The church knows that the moment of death is always accompanied by particularly intense human sentiments: an earthy life is ending, the emotional, generational, and social ties that are part of the person’s inner self are dissolving; people who are dying and those who assist them are aware of the conflict between hope in immortality and the unknown which troubles even the most enlightened minds. The church lifts her voice so that the dying are not offended but are given every loving care and are not left alone as they prepare to cross the threshold of time to enter eternity.
– “Love and Solidarity for the Dying.” Pope John Paul II, Address to the Pontifical Academy for Life, February 27, 1999.
The awareness that the dying person will soon meet God for all eternity should impel his or her relatives, loved ones, the medical, health-care and religious personnel, to help him or her in this decisive phase of life, with concern that pays attention to every aspect of existence, including the spiritual.
– “Faith responds to fears about death.” Pope John Paul II, Address to an international congress on the care of the dying, March 17, 1992.
It is both comforting and necessary to keep our Catholic Faith in mind as we contemplate and discern end-of-life decisions. These might include a Living Will and/or a Health Care Power of Attorney; these decisions may also include the planning of our funeral or the funeral of a loved one.
Advance Directives, Living Will and/or a Health Care Power of Attorney
The site, “Now and at the Hour of Our Death“, offers state-by-state guidance for what can be very complex moral choices. As the site homepage says,
“Advance care planning is a positive thing to do. The most essential thing any one person can do is to speak to your family, your loved ones, your doctors, and trusted clergy members regarding the hour of your death. Make sure they know your desire to be faithful to the teachings of the Church. As difficult as talking about death may be, we should be having these conversations while we are young and healthy in order to most effectively plan for the time when we are not.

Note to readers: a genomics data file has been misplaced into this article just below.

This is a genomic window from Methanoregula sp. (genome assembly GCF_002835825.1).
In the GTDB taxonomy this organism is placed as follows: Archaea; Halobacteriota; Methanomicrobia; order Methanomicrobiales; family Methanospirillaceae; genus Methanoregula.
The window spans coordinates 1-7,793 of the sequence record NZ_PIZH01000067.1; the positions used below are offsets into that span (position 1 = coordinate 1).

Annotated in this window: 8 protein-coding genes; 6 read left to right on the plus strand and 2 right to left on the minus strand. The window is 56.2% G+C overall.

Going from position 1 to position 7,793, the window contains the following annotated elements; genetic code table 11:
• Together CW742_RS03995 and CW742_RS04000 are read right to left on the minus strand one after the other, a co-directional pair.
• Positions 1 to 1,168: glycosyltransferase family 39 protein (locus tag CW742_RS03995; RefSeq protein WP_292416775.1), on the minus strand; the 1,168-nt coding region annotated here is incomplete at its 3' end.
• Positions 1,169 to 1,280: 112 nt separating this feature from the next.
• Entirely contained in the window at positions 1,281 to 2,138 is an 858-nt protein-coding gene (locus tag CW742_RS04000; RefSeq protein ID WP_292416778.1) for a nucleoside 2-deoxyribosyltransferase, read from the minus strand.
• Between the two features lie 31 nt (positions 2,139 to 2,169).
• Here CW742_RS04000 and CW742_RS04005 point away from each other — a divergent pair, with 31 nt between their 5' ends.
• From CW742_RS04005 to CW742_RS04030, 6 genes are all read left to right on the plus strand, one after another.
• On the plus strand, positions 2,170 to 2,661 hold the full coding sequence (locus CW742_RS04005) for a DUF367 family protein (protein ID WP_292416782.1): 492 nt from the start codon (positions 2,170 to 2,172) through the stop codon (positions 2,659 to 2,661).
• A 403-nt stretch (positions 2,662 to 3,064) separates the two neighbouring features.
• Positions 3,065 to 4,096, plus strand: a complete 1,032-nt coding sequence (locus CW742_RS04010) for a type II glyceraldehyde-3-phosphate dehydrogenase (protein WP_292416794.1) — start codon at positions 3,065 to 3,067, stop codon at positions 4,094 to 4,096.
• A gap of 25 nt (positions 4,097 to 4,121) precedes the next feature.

The United States Conference of Catholic Bishops urges Catholics to consider designating a proxy decision-maker to make health care decisions for them should they become incapacitated and unable to decide for themselves. They urge the use of advance directives to appoint a health care agent who understands and shares Catholic values, and can help to apply them to the medical situation at hand.”
The site also offers a free “Combined Living Will and Health Care Power of Attorney” form which you can print and complete. This form was created and is offered by the Pennsylvania Catholic Conference.
Now and at the Hour of Our Death: Catholic Guidance for End-of-Life Decision Making
Helpful Information for When Your Loved One has Reached the End Stages of Life
Final Gifts: Understanding the Special Awareness, Needs and Communications of the Dying written by Maggie Callanan and Patricia Kelley
This book was written by two hospice nurses and it draws upon their wealth of combined experience in helping patients and families navigate what can be a precious but challenging time. It is a secular resource, yet still offers beautiful insight into ways “…we can help the dying person live fully to the very end.”
Amazon link for purchasing: https://www.amazon.com/Final-Gifts-Understanding-Special-Awareness-ebook/dp/B005UDIC3E/ref=sr_1_1?crid=OLC0194JMQ7P&dchild=1&keywords=final+gifts+by+maggie+callanan&qid=1590419670&sprefix=Final+gifts%2Caps%2C152&sr=8-1
Help in Planning Your Catholic Funeral and Burial
Immediately after the unexpected loss of a loved one, it can be difficult for families to turn their attention to the detailed planning of a funeral. It can be particularly challenging for family members who may not be fully immersed in the life and traditions of the Church.
A beautiful gift to our loved ones, is to plan some or all of the details we would prefer for our own eventual funeral. Your parish may be able to guide you in this planning, please reach out to your parish secretary, deacon, pastor, or pastoral life coordinator.
Another resource is the book, A Parish Guide for Bereavement Ministry & Funeral Planning, written by Jill Maria Murdy. This book offers step-by-step Catholic funeral planning and helpful insights into potential surrounding issues and considerations.
Amazon link for purchase: https://www.amazon.com/Parish-Bereavement-Ministry-Funeral-Planning/dp/1627853928/ref=sr_1_fkmrnull_2?keywords=jill+maria+murdy&qid=1558039715&s=gateway&sr=8-2-fkmrnull